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Precision targeting of herbicide droplets potentially reduces herbicide inputs by at least 90%

Murdoch, A., Koukiasas, N., De La Warr, P. and Price-Jones, F. (2017) Precision targeting of herbicide droplets potentially reduces herbicide inputs by at least 90%. In: Precision systems in agricultural and horticultural production, 27 October 2017, Pershore UK, pp. 39-44. (Aspects of Applied Biology 135)

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Official URL: http://www.aab.org.uk/contentok.php?id=378

Abstract/Summary

Weed control in field vegetables in the UK is increasingly challenging due to the loss of herbicide actives and demands by policy makers and consumers for lower pesticide use. Research at Reading University in conjunction with Concurrent Solutions LLC in the USA, is developing a robotic weeder for field vegetables in the UK using image analysis to locate weed leaves and a novel applicator to apply droplets of herbicides to these leaves. No chemical is applied to the crop and none directly to the soil. In glasshouse trials, efficacy of applying one droplet of herbicide per weed was determined. Dose-response relationships for control of Stellaria media L. Vill. with glyphosate and of Chenopodium album L. with glufosinate-ammonium showed ED50s of 3.0 and 4.4 μg per seedling compared to the calculated manufacturers’ recommended doses of 48.8 and 21.9 μg, respectively, for weed seedlings of the sizes treated. The question remains: is this efficacy reproducible in the field? Manually applied droplets of glyphosate were made to the naturally occurring weed population in a transplanted cabbage crop in summer 2016. Efficacy of droplet applications to control weeds and to prevent crop yield loss were assessed in comparison to weed-free (hand-weeded), and weedy controls. Reductions in herbicide were compared with use of the pre-emergence herbicide, pendimethalin, and inter-row glyphosate sprays. Droplet applications 3, 5 and 7 weeks after transplanting reduced residual weed biomass at harvest by 92% compared to the weedy control and gave a crop yield, which did not differ significantly from the weed-free control. At the same time, the total amount of herbicide active ingredient applied was 94% lower than the recommended rate for pendimethalin.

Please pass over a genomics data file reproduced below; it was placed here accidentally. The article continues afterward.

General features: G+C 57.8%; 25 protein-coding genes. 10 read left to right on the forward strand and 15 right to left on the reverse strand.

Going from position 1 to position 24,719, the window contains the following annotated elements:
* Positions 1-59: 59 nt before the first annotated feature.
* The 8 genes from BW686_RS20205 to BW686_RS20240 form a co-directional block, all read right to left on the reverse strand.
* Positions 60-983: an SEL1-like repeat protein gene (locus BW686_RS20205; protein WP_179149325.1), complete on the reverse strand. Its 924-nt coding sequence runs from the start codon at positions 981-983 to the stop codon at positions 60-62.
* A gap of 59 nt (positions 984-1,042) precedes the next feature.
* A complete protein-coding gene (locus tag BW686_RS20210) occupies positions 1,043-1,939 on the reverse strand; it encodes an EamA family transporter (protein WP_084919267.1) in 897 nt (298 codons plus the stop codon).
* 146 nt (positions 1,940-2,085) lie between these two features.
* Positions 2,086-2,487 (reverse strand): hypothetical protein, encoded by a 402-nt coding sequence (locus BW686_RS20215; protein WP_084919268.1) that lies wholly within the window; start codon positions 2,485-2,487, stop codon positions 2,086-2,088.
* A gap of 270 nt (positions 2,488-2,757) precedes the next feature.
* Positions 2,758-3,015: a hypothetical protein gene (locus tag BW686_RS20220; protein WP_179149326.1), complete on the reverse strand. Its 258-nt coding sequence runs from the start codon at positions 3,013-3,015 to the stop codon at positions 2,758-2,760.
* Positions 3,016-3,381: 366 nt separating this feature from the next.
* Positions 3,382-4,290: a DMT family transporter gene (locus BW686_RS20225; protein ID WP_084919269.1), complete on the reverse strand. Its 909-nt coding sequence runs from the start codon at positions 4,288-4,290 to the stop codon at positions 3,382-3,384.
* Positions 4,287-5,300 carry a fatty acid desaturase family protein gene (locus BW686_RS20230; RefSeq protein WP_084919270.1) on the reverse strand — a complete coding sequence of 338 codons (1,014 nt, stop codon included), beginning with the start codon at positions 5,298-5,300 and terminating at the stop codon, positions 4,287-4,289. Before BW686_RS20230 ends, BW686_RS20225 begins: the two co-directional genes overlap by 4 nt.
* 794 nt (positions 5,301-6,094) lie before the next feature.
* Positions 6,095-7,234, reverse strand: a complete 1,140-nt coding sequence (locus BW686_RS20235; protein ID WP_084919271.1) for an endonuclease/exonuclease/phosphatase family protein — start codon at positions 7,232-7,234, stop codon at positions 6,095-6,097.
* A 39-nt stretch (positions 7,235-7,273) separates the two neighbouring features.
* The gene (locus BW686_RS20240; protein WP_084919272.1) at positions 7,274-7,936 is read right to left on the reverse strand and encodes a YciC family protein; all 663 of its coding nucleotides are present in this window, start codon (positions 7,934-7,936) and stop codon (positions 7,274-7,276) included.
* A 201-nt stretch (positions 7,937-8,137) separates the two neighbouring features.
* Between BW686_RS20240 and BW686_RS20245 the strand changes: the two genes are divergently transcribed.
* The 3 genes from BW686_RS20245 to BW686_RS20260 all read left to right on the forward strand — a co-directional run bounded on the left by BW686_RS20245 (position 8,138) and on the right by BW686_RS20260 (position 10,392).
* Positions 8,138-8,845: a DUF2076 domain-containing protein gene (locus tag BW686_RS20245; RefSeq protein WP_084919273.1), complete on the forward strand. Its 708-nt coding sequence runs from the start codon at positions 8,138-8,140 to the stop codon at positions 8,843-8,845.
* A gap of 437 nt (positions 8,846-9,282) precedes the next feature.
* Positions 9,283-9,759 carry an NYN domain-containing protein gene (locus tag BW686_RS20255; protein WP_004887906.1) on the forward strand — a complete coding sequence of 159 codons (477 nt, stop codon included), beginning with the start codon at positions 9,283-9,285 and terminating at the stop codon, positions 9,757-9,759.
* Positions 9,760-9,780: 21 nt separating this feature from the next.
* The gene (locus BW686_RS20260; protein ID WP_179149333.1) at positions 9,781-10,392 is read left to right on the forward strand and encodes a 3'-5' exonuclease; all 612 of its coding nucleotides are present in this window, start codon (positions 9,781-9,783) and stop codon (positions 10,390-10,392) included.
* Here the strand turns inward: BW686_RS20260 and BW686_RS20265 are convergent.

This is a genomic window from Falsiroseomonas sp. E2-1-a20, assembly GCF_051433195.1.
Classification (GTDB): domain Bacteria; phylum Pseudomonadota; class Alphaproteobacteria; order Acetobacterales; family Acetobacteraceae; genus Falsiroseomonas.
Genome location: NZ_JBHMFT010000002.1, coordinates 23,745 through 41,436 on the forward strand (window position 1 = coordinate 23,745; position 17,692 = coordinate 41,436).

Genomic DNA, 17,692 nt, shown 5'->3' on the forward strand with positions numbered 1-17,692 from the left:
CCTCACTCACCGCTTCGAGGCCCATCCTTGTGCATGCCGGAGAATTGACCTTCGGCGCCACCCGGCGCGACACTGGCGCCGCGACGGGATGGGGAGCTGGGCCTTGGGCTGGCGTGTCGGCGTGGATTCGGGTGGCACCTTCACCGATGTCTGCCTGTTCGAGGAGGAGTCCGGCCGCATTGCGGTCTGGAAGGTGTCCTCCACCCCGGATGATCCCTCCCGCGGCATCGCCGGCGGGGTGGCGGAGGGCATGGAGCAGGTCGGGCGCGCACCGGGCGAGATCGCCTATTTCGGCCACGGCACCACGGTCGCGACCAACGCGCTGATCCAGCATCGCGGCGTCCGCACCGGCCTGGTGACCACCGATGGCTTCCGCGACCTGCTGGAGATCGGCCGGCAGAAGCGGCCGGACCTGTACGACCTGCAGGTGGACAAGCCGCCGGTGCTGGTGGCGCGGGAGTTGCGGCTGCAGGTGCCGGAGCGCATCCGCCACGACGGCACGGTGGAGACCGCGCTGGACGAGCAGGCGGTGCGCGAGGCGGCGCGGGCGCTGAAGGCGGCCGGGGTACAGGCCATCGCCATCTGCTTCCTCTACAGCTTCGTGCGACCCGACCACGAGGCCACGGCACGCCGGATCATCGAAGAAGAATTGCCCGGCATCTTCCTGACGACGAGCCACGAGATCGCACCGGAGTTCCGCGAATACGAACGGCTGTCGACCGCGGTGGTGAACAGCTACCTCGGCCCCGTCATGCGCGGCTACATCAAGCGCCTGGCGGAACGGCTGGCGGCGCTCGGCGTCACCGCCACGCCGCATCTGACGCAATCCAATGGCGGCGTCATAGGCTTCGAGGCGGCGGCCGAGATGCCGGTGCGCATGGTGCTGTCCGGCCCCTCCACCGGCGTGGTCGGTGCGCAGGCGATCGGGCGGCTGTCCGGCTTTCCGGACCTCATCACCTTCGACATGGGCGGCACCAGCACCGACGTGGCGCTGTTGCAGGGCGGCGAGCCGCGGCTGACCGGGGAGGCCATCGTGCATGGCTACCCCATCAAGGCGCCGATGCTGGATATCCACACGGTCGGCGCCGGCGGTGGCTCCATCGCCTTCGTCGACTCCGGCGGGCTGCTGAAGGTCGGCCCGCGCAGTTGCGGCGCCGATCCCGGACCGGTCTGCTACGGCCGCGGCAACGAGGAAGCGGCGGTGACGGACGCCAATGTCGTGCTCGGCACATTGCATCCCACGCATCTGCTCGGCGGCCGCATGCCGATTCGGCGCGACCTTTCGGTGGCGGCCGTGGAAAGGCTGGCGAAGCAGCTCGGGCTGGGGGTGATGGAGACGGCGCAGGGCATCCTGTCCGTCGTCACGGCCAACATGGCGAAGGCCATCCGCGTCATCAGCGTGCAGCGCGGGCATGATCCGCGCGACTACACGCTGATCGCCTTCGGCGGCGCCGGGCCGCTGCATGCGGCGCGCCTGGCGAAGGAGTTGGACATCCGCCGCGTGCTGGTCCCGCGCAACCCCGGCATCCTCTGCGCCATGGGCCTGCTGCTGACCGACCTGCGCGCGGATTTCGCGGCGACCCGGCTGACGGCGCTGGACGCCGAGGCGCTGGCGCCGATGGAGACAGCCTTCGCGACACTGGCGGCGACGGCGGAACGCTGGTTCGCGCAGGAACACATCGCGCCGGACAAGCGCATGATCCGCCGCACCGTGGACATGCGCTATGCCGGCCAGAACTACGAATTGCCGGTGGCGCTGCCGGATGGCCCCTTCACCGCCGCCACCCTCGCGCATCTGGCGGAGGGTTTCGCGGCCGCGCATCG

Item Type:Conference or Workshop Item (Paper)
Refereed:Yes
Divisions:Faculty of Life Sciences > School of Agriculture, Policy and Development > Biodiversity, Crops and Agroecosystems Division > Crops Research Group
ID Code:77105
Uncontrolled Keywords:Leaf-specific weed control, cabbage, herbicide dose-response, critical weed-free period, glyphosate, glufosinate-ammonium, EC Regulations

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